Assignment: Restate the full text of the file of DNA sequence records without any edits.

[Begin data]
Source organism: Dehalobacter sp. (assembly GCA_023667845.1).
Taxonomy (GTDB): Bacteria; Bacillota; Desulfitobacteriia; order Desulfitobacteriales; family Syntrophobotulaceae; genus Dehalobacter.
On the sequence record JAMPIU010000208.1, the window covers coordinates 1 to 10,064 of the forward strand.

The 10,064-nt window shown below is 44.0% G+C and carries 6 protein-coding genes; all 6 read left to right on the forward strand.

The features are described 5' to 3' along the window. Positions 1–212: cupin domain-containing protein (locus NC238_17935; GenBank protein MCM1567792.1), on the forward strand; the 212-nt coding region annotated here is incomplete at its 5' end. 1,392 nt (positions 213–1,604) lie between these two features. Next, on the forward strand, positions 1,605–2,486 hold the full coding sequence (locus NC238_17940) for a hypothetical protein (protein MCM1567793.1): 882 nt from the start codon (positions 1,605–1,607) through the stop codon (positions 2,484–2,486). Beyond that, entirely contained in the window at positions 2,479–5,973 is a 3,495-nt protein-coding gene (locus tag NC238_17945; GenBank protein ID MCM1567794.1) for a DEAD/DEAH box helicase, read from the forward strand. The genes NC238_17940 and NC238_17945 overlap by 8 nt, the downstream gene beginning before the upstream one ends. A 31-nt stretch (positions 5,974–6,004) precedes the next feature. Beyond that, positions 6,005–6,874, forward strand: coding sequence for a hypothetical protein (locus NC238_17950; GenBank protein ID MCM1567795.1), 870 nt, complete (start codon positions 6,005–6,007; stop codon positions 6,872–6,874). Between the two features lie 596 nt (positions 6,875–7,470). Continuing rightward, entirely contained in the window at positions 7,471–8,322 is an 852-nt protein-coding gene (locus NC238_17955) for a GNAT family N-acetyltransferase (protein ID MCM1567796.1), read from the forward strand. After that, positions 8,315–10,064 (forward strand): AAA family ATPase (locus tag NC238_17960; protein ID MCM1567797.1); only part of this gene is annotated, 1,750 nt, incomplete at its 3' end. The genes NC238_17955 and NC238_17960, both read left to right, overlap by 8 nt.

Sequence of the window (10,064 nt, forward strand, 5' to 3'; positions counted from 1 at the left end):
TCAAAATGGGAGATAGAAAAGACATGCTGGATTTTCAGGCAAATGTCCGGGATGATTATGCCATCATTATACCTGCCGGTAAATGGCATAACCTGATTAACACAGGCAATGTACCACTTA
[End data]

Source organism: Dehalobacter sp. (assembly GCA_023667845.1).
Taxonomy (GTDB): Bacteria; Bacillota; Desulfitobacteriia; order Desulfitobacteriales; family Syntrophobotulaceae; genus Dehalobacter.
On the sequence record JAMPIU010000208.1, the window covers coordinates 1 to 10,064 of the forward strand.

The 10,064-nt window shown below is 44.0% G+C and carries 6 protein-coding genes; all 6 read left to right on the forward strand.

The features are described 5' to 3' along the window. Positions 1–212: cupin domain-containing protein (locus NC238_17935; GenBank protein MCM1567792.1), on the forward strand; the 212-nt coding region annotated here is incomplete at its 5' end. 1,392 nt (positions 213–1,604) lie between these two features. Next, on the forward strand, positions 1,605–2,486 hold the full coding sequence (locus NC238_17940) for a hypothetical protein (protein MCM1567793.1): 882 nt from the start codon (positions 1,605–1,607) through the stop codon (positions 2,484–2,486). Beyond that, entirely contained in the window at positions 2,479–5,973 is a 3,495-nt protein-coding gene (locus tag NC238_17945; GenBank protein ID MCM1567794.1) for a DEAD/DEAH box helicase, read from the forward strand. The genes NC238_17940 and NC238_17945 overlap by 8 nt, the downstream gene beginning before the upstream one ends. A 31-nt stretch (positions 5,974–6,004) precedes the next feature. Beyond that, positions 6,005–6,874, forward strand: coding sequence for a hypothetical protein (locus NC238_17950; GenBank protein ID MCM1567795.1), 870 nt, complete (start codon positions 6,005–6,007; stop codon positions 6,872–6,874). Between the two features lie 596 nt (positions 6,875–7,470). Continuing rightward, entirely contained in the window at positions 7,471–8,322 is an 852-nt protein-coding gene (locus NC238_17955) for a GNAT family N-acetyltransferase (protein ID MCM1567796.1), read from the forward strand. After that, positions 8,315–10,064 (forward strand): AAA family ATPase (locus tag NC238_17960; protein ID MCM1567797.1); only part of this gene is annotated, 1,750 nt, incomplete at its 3' end. The genes NC238_17955 and NC238_17960, both read left to right, overlap by 8 nt.

Sequence of the window (10,064 nt, forward strand, 5' to 3'; positions counted from 1 at the left end):
TCAAAATGGGAGATAGAAAAGACATGCTGGATTTTCAGGCAAATGTCCGGGATGATTATGCCATCATTATACCTGCCGGTAAATGGCATAACCTGATTAACACAGGCAATGTACCACTTA